Dendritic cell vaccination with a toll-like receptor agonist derived from mycobacteria enhances anti-tumor immunity
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Manh-Cuong Vo1, Hyun-Ju Lee1,2, Jong-Seok Kim3, My-Dung Hoang1, Nu-Ri Choi1, Joon Haeng Rhee4, Vinoth-Kumar Lakshmanan5, Sung-Jae Shin3, Je-Jung Lee1,2
1Research Center for Cancer Immunotherapy, Chonnam National University Hwasun Hospital, Jeollanamdo, Republic of Korea
2Department of Hematology-Oncology, Chonnam National University Hwasun Hospital, Jeollanamdo, Republic of Korea
3Department of Microbiology and Institute of Immunology and Immunological Diseases, Yonsei University, Seoul, Republic of Korea
4Department of Microbiology, Chonnam National University Medical School, Gwangju, Republic of Korea
5Department of Biomedical Science, Chonnam National University Medical School, Gwangju, Republic of Korea
Je-Jung Lee, e-mail: [email protected]
Keywords: dendritic cells, mycobacterial heat shock protein 90, mouse colon cancer
Received: June 04, 2015 Accepted: September 04, 2015 Published: September 16, 2015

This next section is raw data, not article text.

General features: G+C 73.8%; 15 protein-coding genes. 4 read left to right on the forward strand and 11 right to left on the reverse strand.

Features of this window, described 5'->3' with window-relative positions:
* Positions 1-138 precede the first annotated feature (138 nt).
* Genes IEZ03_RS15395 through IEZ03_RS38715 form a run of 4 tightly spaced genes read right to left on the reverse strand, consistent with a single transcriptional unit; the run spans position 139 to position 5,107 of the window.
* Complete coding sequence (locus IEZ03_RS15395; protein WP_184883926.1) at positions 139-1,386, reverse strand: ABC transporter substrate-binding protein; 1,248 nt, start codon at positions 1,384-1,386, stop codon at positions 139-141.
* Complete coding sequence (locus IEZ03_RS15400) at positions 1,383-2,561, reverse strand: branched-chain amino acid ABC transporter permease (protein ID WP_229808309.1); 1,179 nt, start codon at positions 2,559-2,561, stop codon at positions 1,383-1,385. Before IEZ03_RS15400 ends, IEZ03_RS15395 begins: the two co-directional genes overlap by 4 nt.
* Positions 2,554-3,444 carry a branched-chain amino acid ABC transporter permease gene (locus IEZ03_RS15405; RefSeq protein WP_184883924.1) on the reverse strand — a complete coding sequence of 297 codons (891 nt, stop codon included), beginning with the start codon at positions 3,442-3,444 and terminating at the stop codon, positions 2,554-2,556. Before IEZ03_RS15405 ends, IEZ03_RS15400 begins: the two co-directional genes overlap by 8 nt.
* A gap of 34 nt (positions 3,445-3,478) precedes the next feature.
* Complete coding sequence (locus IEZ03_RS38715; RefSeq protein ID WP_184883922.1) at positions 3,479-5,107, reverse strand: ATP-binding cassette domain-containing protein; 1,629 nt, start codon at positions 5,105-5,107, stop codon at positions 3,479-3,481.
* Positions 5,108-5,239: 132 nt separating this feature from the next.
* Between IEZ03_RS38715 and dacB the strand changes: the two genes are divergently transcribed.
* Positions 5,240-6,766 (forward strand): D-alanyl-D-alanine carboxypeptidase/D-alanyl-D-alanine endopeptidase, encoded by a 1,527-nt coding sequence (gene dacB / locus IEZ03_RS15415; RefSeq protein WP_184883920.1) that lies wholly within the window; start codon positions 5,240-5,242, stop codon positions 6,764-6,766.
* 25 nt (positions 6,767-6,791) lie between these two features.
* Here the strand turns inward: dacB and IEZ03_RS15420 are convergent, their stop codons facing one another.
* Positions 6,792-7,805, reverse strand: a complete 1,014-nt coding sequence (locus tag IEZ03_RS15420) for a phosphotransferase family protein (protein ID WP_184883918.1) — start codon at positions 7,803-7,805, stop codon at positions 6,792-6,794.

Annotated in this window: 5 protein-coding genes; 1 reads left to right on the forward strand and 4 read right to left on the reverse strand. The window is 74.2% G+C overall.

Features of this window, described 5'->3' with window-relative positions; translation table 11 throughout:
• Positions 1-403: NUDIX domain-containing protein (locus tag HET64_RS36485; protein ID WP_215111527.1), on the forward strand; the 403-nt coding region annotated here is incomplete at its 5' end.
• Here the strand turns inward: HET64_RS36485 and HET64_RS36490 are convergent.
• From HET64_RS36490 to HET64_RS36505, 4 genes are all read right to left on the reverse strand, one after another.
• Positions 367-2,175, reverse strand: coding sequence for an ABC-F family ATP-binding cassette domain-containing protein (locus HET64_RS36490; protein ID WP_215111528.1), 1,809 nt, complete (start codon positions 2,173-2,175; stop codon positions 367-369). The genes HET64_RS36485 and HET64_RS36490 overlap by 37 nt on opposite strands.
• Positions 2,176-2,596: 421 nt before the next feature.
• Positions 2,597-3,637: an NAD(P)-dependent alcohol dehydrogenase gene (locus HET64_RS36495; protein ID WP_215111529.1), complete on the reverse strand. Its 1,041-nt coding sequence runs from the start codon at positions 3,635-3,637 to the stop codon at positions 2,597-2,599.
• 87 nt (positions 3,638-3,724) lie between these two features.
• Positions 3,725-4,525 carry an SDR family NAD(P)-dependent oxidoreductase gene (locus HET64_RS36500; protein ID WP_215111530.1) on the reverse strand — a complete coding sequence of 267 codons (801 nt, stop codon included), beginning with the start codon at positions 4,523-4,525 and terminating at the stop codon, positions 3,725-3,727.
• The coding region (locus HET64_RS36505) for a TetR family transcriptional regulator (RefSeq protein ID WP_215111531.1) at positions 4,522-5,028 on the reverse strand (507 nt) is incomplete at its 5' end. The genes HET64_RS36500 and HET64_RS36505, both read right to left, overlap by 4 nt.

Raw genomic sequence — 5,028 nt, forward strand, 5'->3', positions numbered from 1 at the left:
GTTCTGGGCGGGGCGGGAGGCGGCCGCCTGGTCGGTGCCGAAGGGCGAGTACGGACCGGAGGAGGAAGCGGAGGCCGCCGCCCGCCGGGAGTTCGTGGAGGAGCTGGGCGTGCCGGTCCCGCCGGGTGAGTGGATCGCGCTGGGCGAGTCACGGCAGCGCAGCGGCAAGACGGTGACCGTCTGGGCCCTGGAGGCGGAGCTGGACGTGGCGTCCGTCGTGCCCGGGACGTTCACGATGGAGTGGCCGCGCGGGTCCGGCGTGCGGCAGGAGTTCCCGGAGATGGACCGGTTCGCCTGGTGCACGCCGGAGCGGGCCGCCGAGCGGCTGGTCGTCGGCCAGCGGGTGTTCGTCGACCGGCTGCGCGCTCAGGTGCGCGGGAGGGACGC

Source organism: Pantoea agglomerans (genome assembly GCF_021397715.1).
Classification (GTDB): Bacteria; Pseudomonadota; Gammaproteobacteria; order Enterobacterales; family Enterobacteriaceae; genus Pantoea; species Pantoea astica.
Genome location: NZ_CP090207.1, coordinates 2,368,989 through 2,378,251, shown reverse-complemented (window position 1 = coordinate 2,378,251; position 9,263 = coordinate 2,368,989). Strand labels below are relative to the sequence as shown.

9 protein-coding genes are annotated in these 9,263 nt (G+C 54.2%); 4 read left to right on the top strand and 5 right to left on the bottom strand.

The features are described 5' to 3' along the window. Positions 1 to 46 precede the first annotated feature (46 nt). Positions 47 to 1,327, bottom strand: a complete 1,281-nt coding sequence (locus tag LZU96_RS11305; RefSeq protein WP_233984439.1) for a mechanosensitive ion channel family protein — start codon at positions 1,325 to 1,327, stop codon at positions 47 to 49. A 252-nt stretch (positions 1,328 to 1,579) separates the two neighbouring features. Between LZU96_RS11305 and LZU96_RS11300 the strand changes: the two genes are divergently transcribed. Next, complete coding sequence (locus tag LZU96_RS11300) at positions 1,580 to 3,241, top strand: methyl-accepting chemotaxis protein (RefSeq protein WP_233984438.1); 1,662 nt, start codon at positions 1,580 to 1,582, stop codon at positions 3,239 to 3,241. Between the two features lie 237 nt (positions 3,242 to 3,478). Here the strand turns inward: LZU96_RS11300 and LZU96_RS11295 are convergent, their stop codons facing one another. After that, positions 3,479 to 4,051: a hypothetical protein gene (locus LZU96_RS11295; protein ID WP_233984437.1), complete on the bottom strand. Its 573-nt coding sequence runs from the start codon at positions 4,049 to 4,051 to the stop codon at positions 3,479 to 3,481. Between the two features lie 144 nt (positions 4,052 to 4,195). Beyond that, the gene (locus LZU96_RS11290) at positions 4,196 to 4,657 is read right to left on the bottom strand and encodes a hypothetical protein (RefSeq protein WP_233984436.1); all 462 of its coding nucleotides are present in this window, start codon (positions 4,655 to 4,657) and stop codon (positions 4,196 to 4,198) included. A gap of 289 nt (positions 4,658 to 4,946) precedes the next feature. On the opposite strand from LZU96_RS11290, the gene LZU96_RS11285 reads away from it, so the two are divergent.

Dendritic cell (DC)-based vaccines are considered useful in cancer immunotherapy, and the interaction of DC and adjuvants is important in the design of the next generation vaccines. In this study, whether DC combined with Rv2299c derived from mycobacteria could improve anti-tumor immune responses in a colon cancer mouse model was evaluated. MC38 cell lines were injected subcutaneously to establish colon-cancer-bearing mice and the following four groups were evaluated: PBS control, tumor antigen (TA) loaded-DC, Rv2299c, and a combination of TA-loaded-DC and Rv2299c. The combination treatment with TA-loaded-DC and Rv2299c exhibited greater inhibition of tumor growth compared to other groups. These effects were associated with the reduction of suppressor cells, such as myeloid-derived suppressor cells and regulatory T cells, and the induction of effector cells, such as CD4+ T cells and CD8+ T cells, in spleen, and with the activation of cytotoxic T Lymphocytes and NK cells. These results suggest that TA-loaded-DC vaccination with Rv2299c derived from mycobacteria enhanced anti-tumor immunity in a mouse colon cancer model by inhibiting the generation of immune-suppressive cells and recovering numbers of effector cells, and demonstrated superior polarization of the Th1/Th2 balance in favor of the Th1 immune response.
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